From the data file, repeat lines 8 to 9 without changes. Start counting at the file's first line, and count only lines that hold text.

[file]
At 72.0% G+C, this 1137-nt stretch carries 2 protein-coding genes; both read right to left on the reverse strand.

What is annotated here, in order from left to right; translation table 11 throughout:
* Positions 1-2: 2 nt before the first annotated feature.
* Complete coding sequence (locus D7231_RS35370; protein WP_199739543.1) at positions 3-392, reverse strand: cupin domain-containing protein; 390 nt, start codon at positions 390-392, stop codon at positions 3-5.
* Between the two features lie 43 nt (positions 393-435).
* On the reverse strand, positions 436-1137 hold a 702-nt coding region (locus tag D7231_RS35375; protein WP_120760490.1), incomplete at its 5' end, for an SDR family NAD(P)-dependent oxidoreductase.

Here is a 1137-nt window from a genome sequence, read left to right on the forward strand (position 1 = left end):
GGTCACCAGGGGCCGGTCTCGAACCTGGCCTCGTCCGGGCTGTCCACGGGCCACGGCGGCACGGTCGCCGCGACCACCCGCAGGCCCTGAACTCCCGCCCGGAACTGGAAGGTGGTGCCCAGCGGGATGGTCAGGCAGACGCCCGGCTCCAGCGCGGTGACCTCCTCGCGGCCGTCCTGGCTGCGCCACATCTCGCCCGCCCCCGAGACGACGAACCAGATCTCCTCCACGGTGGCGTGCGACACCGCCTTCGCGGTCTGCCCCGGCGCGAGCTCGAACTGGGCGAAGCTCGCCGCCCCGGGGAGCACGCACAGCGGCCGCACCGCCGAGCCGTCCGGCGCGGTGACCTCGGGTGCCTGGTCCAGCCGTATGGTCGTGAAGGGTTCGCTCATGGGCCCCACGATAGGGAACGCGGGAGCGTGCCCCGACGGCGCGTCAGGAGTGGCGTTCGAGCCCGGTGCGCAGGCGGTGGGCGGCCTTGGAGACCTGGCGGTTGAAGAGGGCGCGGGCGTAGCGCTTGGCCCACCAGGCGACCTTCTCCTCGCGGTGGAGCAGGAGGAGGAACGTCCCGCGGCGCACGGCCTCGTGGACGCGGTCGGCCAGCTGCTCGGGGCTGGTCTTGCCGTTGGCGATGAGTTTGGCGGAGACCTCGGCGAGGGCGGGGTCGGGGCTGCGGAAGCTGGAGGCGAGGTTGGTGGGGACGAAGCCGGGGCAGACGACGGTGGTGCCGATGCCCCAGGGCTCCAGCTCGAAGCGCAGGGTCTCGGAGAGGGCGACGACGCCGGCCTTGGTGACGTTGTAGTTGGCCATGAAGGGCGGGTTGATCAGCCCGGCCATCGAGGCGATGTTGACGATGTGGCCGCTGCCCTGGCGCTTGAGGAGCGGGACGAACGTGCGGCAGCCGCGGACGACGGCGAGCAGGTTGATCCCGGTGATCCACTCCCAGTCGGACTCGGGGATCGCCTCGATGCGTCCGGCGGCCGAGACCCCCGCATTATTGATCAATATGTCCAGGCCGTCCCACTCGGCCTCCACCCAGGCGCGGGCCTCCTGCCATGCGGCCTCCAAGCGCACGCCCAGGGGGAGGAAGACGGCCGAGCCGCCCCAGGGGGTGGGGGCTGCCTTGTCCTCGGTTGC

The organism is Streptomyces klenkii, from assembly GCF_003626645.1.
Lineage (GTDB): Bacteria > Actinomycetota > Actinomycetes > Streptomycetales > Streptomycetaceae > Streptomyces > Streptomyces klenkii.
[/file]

GGTCACCAGGGGCCGGTCTCGAACCTGGCCTCGTCCGGGCTGTCCACGGGCCACGGCGGCACGGTCGCCGCGACCACCCGCAGGCCCTGAACTCCCGCCCGGAACTGGAAGGTGGTGCCCAGCGGGATGGTCAGGCAGACGCCCGGCTCCAGCGCGGTGACCTCCTCGCGGCCGTCCTGGCTGCGCCACATCTCGCCCGCCCCCGAGACGACGAACCAGATCTCCTCCACGGTGGCGTGCGACACCGCCTTCGCGGTCTGCCCCGGCGCGAGCTCGAACTGGGCGAAGCTCGCCGCCCCGGGGAGCACGCACAGCGGCCGCACCGCCGAGCCGTCCGGCGCGGTGACCTCGGGTGCCTGGTCCAGCCGTATGGTCGTGAAGGGTTCGCTCATGGGCCCCACGATAGGGAACGCGGGAGCGTGCCCCGACGGCGCGTCAGGAGTGGCGTTCGAGCCCGGTGCGCAGGCGGTGGGCGGCCTTGGAGACCTGGCGGTTGAAGAGGGCGCGGGCGTAGCGCTTGGCCCACCAGGCGACCTTCTCCTCGCGGTGGAGCAGGAGGAGGAACGTCCCGCGGCGCACGGCCTCGTGGACGCGGTCGGCCAGCTGCTCGGGGCTGGTCTTGCCGTTGGCGATGAGTTTGGCGGAGACCTCGGCGAGGGCGGGGTCGGGGCTGCGGAAGCTGGAGGCGAGGTTGGTGGGGACGAAGCCGGGGCAGACGACGGTGGTGCCGATGCCCCAGGGCTCCAGCTCGAAGCGCAGGGTCTCGGAGAGGGCGACGACGCCGGCCTTGGTGACGTTGTAGTTGGCCATGAAGGGCGGGTTGATCAGCCCGGCCATCGAGGCGATGTTGACGATGTGGCCGCTGCCCTGGCGCTTGAGGAGCGGGACGAACGTGCGGCAGCCGCGGACGACGGCGAGCAGGTTGATCCCGGTGATCCACTCCCAGTCGGACTCGGGGATCGCCTCGATGCGTCCGGCGGCCGAGACCCCCGCATTATTGATCAATATGTCCAGGCCGTCCCACTCGGCCTCCACCCAGGCGCGGGCCTCCTGCCATGCGGCCTCCAAGCGCACGCCCAGGGGGAGGAAGACGGCCGAGCCGCCCCAGGGGGTGGGGGCTGCCTTGTCCTCGGTTGC

The organism is Streptomyces klenkii, from assembly GCF_003626645.1.